Campus Briefs

Internet Innovation is RAD.

The Internet makes communication and collaboration a snap, enabling individuals to publish and share their ideas widely and almost instantaneously. So why is the development of Internet applications such a slow, cumbersome process? Answer: The traditional “waterfall” model for software engineering, with its multi-staged process that often involves huge development staffs, is no match for the fast-paced Internet era. The recently established Reliable, Adaptive, and Distributed systems Laboratory (RAD Lab; radlab.cs.berkeley.edu), at UC-Berkeley aims to change all that, invoking processes like statistical machine learning—the same technology used in autonomous vehicles—to enable much faster development by small groups and individual entrepreneurs. The lab’s research is being funded for five years with $7.5 million from Google (www.google.com), Sun Microsystems (www.sun.com), and Microsoft (www.microsoft.com).

Got an eLearning Minute?

To help new online students succeed, Drexel University (PA) offers the “Drexel eLearning Minute” podcast series, which addresses topics such as how to get to know your online instructor, time management in an online course, netiquette, and more.

More Storage, Fewer Silos.

At Rice University (TX), skyrocketing demands for storage on more than 50 disparate file servers led to a simple, elegant decision: Go with an enterprise network storage solution. The university’s new Titan system from BlueArc Corp. (www.bluearc.com) will offer 92 terabytes of multi-tiered storage, eliminate dozens of servers, and introduce better data management and protection capabilities.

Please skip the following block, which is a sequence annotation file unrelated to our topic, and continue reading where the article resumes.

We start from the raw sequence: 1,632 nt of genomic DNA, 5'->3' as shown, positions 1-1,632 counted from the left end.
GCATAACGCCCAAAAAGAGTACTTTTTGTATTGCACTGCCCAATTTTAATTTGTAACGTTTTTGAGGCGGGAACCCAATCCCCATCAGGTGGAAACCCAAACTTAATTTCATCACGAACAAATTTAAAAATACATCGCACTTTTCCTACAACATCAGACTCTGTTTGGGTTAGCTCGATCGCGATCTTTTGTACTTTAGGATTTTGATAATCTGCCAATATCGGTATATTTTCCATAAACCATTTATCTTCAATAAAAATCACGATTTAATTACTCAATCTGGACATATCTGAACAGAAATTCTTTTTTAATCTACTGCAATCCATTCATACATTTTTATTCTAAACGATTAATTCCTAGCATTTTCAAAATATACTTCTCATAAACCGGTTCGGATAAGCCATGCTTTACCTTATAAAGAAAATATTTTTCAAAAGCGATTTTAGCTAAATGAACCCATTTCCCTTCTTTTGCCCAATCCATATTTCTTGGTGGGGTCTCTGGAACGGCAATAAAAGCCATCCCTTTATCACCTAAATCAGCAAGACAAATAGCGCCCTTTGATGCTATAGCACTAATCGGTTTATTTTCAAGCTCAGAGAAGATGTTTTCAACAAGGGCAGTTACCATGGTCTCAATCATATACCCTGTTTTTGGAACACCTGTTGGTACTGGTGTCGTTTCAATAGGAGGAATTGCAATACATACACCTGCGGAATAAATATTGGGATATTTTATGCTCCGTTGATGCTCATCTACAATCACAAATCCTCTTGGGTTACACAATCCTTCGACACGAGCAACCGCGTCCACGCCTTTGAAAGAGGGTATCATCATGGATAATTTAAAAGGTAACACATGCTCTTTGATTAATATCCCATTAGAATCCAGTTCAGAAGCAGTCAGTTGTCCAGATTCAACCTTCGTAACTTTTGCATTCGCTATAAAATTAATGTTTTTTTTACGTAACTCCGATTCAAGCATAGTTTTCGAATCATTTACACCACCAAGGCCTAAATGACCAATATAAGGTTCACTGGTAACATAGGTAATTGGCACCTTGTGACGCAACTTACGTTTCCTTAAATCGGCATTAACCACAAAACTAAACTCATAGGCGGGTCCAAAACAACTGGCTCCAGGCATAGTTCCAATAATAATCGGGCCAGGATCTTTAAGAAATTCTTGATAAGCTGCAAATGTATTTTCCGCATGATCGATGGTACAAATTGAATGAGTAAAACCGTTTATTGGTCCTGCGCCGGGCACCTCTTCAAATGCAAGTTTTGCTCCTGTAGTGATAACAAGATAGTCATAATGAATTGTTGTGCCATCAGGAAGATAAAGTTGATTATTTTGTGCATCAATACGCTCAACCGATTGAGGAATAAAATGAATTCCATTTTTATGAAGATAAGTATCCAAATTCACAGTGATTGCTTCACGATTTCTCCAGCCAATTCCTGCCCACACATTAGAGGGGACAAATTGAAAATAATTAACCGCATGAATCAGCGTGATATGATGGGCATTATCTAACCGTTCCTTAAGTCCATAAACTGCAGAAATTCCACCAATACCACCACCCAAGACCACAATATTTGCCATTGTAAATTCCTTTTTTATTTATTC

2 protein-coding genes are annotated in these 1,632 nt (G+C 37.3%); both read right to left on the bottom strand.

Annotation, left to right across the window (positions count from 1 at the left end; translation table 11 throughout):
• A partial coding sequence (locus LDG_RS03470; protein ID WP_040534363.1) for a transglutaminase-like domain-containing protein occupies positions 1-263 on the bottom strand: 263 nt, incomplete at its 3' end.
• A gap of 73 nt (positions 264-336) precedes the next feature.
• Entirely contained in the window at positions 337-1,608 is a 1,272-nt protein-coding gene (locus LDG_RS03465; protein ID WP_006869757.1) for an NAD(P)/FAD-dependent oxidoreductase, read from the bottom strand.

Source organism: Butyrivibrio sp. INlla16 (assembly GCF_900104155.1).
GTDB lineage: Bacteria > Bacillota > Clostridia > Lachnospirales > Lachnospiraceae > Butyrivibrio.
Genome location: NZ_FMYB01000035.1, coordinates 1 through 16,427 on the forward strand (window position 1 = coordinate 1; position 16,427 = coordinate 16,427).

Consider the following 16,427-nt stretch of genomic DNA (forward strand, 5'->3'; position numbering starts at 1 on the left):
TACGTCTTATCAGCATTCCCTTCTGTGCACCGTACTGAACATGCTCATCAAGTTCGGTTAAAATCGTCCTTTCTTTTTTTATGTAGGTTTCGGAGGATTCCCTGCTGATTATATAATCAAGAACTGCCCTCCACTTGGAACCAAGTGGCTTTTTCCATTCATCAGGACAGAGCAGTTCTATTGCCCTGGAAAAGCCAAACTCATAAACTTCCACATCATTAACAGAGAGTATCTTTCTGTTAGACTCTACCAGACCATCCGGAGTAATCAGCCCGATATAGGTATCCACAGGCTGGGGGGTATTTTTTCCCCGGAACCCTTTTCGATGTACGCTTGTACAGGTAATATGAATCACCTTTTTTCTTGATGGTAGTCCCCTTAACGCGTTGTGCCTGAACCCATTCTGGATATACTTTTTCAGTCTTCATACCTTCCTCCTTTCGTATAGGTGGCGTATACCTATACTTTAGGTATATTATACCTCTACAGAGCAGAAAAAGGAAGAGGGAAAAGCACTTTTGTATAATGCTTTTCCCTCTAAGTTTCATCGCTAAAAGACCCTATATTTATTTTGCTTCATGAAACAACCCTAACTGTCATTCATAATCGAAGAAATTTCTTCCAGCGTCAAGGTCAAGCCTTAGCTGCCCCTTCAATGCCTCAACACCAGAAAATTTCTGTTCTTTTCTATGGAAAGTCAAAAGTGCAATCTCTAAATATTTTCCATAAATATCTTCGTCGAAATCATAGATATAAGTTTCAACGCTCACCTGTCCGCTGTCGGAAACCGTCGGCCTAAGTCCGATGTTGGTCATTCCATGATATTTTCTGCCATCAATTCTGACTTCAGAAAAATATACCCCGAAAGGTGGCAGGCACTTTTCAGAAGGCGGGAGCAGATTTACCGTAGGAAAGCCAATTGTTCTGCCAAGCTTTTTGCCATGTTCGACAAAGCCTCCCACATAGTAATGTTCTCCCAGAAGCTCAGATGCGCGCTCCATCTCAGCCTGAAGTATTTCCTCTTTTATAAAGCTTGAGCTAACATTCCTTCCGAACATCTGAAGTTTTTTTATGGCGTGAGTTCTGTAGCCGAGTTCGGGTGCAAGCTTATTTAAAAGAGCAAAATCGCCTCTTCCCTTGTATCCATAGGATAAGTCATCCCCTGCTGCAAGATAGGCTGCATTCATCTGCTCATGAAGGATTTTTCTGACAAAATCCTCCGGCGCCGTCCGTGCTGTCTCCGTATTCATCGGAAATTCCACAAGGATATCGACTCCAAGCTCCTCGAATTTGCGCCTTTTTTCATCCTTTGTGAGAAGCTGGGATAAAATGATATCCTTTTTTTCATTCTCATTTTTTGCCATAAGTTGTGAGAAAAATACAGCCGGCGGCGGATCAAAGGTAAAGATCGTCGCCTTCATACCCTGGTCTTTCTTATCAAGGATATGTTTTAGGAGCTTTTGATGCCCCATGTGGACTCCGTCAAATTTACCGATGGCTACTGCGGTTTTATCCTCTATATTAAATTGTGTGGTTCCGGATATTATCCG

Clicker Pickers.

An upsurge in the use of personal response systems in the classroom means that students sometimes have to purchase multiple handheld response devices, or “clickers,” ranging in price from $5 to $50 each. Instructors at the University of Victoria (BC) are running a study aimed at a unified decision about which type of clicker to standardize on by next fall.

Clustering, Not Flustering.

At the University of Pittsburgh’s Health Sciences Library, information seekers take advantage of federated search techniques, scanning multiple online resources like eBooks, journals, and medical research sources, all with a single query. But they don’t have to get overwhelmed by bloated search results—their search system, Velocity, from Vivisimo (www.vivisimo.com), “clusters” the results by subject for much-appreciated, easy navigation.

Collaborate for Content.

Regis University School for Professional Studies (CO) has launched an Online Consortium of Independent Colleges and Universities (OCICU), to help member institutions offer online courses from a broad range of pooled curriculum content. Students log on through their home institution to access courses offered by Regis University and other host colleges.

Google Ghosts.

Staff at the Office of News and Information at the University of Washington in Seattle were surprised in recent months, as they received a barrage of responses to stories they had issued as far back as 1998. It seems that the Google spider crawled not just their main news page, but also some of the subsidiary pages, without sensing the correct creation date of each news story—older releases were being picked up by Internet searchers as freshly indexed stories. Still, a few of the inquiries were linked to ongoing research and yielded valid contacts. There’s no news like old news!

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